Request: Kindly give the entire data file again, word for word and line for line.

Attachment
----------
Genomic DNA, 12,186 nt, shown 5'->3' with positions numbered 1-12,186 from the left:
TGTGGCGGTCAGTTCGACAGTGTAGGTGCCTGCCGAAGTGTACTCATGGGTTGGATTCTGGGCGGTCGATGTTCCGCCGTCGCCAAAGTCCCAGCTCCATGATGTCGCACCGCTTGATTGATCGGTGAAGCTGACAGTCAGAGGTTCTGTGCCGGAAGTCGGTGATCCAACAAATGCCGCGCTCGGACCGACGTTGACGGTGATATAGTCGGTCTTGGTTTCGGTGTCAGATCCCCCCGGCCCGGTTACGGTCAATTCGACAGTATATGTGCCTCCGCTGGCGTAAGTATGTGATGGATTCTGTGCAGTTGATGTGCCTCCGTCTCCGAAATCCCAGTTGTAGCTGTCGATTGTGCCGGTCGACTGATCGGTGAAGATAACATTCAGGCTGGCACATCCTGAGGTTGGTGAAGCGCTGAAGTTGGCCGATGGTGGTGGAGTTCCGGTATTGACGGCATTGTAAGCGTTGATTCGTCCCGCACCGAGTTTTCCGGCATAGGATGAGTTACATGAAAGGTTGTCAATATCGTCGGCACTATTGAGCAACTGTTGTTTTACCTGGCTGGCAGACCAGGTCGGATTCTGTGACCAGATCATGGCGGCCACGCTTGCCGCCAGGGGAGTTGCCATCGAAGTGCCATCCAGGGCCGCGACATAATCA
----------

Genomic DNA, 12,186 nt, shown 5'->3' with positions numbered 1-12,186 from the left:
TGTGGCGGTCAGTTCGACAGTGTAGGTGCCTGCCGAAGTGTACTCATGGGTTGGATTCTGGGCGGTCGATGTTCCGCCGTCGCCAAAGTCCCAGCTCCATGATGTCGCACCGCTTGATTGATCGGTGAAGCTGACAGTCAGAGGTTCTGTGCCGGAAGTCGGTGATCCAACAAATGCCGCGCTCGGACCGACGTTGACGGTGATATAGTCGGTCTTGGTTTCGGTGTCAGATCCCCCCGGCCCGGTTACGGTCAATTCGACAGTATATGTGCCTCCGCTGGCGTAAGTATGTGATGGATTCTGTGCAGTTGATGTGCCTCCGTCTCCGAAATCCCAGTTGTAGCTGTCGATTGTGCCGGTCGACTGATCGGTGAAGATAACATTCAGGCTGGCACATCCTGAGGTTGGTGAAGCGCTGAAGTTGGCCGATGGTGGTGGAGTTCCGGTATTGACGGCATTGTAAGCGTTGATTCGTCCCGCACCGAGTTTTCCGGCATAGGATGAGTTACATGAAAGGTTGTCAATATCGTCGGCACTATTGAGCAACTGTTGTTTTACCTGGCTGGCAGACCAGGTCGGATTCTGTGACCAGATCATGGCGGCCACGCTTGCCGCCAGGGGAGTTGCCATCGAAGTGCCATCCAGGGCCGCGACATAATCA